From the Journals

Expert panel publishes consensus on robotic TME



A group of expert robotic colorectal surgeons have published what they claim is the first European consensus on standards for total mesorectal excision (TME) and anterior resection in robotic rectal surgery in an effort to establish uniform training and education and improve outcomes for the robotic operations.

Medical Team Performing Surgical Operation in Modern Operating Room gorodenkoff/iStock/Getty Images

“The aim of this consensus study was to establish a detailed description of technical steps for robotic anterior resection and TME of the rectum as recommended by a representative group of established European expert surgeons,” wrote Danilo Miskovic, PhD, FRCS, of St. Mark’s Hospital in London, and his coauthors. The study, published in Colorectal Disease, provides a baseline for technical standards and structured training in robotic rectal surgery.

The consensus authors acted at the behest of the European Academy for Robotic Colorectal Surgery (EARCS), a nonprofit organization that provides training for robotic colorectal surgery. They cited evidence suggesting that the robotic approach to TME confers significant benefits in selected patients, compared with laparoscopic surgery (Dis Colon Rectum. 2014;57:570-7), but that the ROLARR trial found no benefit with robotic surgery (Int J Colorectal Dis. 2012;27:233-41).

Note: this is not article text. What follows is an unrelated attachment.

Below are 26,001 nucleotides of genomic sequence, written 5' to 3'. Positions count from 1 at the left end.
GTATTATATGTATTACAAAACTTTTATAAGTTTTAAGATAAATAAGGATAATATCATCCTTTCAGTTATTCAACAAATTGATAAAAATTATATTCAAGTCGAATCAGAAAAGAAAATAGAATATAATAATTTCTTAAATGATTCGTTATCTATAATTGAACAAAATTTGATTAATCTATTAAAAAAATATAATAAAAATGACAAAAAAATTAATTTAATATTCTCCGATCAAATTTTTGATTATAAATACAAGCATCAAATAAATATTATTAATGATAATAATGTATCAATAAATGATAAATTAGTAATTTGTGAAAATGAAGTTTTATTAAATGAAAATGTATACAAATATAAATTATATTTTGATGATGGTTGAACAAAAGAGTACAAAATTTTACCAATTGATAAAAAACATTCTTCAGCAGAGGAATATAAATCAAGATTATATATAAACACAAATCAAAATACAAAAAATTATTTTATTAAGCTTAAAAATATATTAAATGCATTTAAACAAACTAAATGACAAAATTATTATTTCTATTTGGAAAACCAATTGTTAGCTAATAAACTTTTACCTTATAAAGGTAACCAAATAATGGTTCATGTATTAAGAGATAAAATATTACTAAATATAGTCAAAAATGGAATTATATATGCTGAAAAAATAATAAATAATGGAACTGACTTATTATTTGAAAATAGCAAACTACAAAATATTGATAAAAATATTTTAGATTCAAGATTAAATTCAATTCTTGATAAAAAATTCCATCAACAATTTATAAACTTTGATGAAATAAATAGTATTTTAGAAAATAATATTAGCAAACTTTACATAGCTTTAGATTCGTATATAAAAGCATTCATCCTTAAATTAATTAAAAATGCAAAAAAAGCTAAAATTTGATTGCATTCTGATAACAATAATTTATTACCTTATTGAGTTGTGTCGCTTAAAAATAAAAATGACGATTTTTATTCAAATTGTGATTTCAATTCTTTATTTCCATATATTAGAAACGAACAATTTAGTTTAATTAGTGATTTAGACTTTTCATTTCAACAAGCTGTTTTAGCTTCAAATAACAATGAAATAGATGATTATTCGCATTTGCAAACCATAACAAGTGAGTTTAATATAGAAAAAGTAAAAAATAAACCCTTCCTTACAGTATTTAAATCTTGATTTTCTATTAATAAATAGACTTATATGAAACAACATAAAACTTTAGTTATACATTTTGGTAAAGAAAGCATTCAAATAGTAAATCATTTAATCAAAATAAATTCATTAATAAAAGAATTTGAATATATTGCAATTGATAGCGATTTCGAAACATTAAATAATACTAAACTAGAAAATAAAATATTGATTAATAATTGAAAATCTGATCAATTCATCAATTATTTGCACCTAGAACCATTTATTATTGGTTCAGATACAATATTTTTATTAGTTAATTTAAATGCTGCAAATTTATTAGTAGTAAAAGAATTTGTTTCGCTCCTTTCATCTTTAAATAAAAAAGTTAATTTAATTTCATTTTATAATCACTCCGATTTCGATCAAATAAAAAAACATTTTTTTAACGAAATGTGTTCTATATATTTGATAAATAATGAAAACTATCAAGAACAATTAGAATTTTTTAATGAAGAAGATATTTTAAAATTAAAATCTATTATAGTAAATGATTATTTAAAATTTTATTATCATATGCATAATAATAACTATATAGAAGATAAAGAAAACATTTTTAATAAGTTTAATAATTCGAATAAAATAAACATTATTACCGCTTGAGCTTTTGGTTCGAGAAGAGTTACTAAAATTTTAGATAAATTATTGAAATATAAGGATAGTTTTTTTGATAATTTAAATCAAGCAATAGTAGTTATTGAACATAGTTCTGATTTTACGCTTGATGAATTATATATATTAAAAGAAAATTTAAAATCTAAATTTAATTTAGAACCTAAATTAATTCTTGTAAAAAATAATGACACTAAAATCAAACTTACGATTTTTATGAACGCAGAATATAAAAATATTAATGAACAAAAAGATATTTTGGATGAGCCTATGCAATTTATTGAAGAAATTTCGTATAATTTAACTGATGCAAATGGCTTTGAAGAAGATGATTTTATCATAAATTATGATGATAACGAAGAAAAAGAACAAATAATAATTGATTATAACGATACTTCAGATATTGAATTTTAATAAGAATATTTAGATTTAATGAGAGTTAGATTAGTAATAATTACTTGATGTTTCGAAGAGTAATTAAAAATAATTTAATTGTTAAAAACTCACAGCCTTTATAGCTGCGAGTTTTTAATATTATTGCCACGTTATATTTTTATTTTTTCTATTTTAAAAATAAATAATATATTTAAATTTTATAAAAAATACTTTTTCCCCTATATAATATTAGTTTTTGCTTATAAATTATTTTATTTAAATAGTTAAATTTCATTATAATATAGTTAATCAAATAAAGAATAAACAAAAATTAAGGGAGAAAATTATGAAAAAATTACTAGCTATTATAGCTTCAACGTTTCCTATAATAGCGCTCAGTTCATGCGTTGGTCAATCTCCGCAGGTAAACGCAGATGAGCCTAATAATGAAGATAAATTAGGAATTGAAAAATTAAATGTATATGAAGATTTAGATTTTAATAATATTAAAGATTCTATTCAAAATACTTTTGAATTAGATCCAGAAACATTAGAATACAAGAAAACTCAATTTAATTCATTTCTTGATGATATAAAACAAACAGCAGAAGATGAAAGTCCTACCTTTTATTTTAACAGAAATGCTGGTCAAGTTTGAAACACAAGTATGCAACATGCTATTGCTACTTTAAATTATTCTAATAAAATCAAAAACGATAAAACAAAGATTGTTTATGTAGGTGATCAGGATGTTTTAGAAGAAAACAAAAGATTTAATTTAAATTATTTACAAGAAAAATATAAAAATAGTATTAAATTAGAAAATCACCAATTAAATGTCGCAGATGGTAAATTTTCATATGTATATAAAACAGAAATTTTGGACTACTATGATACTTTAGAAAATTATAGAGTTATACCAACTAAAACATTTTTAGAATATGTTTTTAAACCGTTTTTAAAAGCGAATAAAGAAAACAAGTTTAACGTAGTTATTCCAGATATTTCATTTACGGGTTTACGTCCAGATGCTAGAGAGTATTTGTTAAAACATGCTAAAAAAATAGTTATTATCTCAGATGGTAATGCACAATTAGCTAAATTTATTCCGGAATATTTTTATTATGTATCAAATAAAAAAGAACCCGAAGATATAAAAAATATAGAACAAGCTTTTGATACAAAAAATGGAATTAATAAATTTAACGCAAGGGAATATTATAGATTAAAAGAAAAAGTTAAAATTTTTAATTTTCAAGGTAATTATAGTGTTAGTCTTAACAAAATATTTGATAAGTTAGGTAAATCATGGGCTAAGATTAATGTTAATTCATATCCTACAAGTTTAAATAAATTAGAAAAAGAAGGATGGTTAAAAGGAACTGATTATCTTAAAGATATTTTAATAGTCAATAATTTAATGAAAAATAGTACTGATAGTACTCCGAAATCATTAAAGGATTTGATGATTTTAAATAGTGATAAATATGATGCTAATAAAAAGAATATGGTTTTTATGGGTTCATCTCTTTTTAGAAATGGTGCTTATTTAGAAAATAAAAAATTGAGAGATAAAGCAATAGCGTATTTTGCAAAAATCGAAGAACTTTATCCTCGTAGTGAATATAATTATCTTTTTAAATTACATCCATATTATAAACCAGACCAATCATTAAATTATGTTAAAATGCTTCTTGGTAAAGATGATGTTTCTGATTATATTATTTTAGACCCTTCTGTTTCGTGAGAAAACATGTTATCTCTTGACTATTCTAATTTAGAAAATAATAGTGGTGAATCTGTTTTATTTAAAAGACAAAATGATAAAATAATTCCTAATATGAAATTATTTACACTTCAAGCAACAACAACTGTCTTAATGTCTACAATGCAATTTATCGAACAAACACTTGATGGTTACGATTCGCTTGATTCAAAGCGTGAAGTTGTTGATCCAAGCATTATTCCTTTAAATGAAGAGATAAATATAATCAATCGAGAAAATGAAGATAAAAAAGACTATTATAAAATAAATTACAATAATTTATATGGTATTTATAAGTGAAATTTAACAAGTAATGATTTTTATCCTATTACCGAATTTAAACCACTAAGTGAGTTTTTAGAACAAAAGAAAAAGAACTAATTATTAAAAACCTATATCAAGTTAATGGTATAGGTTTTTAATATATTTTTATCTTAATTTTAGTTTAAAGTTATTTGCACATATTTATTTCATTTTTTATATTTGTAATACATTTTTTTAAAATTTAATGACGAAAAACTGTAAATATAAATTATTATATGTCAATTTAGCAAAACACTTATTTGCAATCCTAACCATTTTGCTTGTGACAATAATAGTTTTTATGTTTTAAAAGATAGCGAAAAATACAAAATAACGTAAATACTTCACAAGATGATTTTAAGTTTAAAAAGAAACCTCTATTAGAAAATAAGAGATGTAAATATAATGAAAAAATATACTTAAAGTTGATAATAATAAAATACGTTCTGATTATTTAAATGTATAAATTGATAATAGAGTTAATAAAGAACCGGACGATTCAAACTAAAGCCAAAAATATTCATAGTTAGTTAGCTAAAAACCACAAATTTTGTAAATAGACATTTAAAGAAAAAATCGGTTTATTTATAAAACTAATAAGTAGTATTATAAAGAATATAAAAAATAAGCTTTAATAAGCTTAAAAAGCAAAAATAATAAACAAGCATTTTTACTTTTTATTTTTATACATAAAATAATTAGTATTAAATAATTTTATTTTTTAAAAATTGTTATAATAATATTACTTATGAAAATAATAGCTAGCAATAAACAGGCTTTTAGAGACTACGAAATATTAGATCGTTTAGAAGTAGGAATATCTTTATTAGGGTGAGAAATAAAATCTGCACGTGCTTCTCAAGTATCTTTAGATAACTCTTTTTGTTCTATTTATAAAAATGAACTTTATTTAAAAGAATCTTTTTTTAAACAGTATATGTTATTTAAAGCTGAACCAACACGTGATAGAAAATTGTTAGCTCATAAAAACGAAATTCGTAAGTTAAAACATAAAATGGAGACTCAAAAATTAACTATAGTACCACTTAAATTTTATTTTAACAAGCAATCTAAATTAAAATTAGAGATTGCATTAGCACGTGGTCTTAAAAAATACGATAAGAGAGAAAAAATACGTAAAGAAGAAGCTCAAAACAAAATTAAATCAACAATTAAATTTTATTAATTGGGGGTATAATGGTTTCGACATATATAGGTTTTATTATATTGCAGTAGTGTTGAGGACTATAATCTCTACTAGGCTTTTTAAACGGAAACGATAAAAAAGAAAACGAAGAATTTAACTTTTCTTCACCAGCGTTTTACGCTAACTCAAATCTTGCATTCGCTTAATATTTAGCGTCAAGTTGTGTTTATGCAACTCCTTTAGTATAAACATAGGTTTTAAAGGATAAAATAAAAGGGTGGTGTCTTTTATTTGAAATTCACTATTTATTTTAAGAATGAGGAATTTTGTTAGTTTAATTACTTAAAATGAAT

“Notwithstanding the absence of evidence, robotic surgery continues to increase in popularity in many countries,” Dr. Miskovic and his coauthors wrote.

The consensus statement covers recommendations for the da Vinci Si and Xi robotic platforms in the following areas.

  • Surgical setup, including patient positioning and port placement and docking.
  • Colonic mobilization, including vascular pedicle dissection and splenic flexure mobilization.
  • Pelvic dissection, including establishing operative planes and specimen extraction.

Dr. Miskovic and his coauthors arrived at the consensus statement by asking 24 EARCS faculty members to complete a 72-item questionnaire. The initial responses yielded an 87% agreement among the responses, but after suggested modifications, the average level of agreement for all items was 97%.

One of the limitations of the study that the investigators acknowledged is that it covers only two da Vinci robotic platforms; the recommendations may not apply to new robotic systems. Secondly, a selected group of experts provided input. “There may be other experienced surgeons who might disagree with some aspects of our recommendations,” the authors wrote. “This document should therefore be seen as a foundation for debate and modification in light of future technical developments.”

Future research should evaluate how training of technical standards within a group like EARCS impacts clinical outcomes, Dr. Miskovic and his coauthors noted.

The investigators had no financial relationships to report. Participating surgeons are members of the EARCS faculty and/or its scientific committee

SOURCE: Miskovic D et al. Colorectal Dis. 2018 Nov 29. doi: 10.1111/codi.14502.

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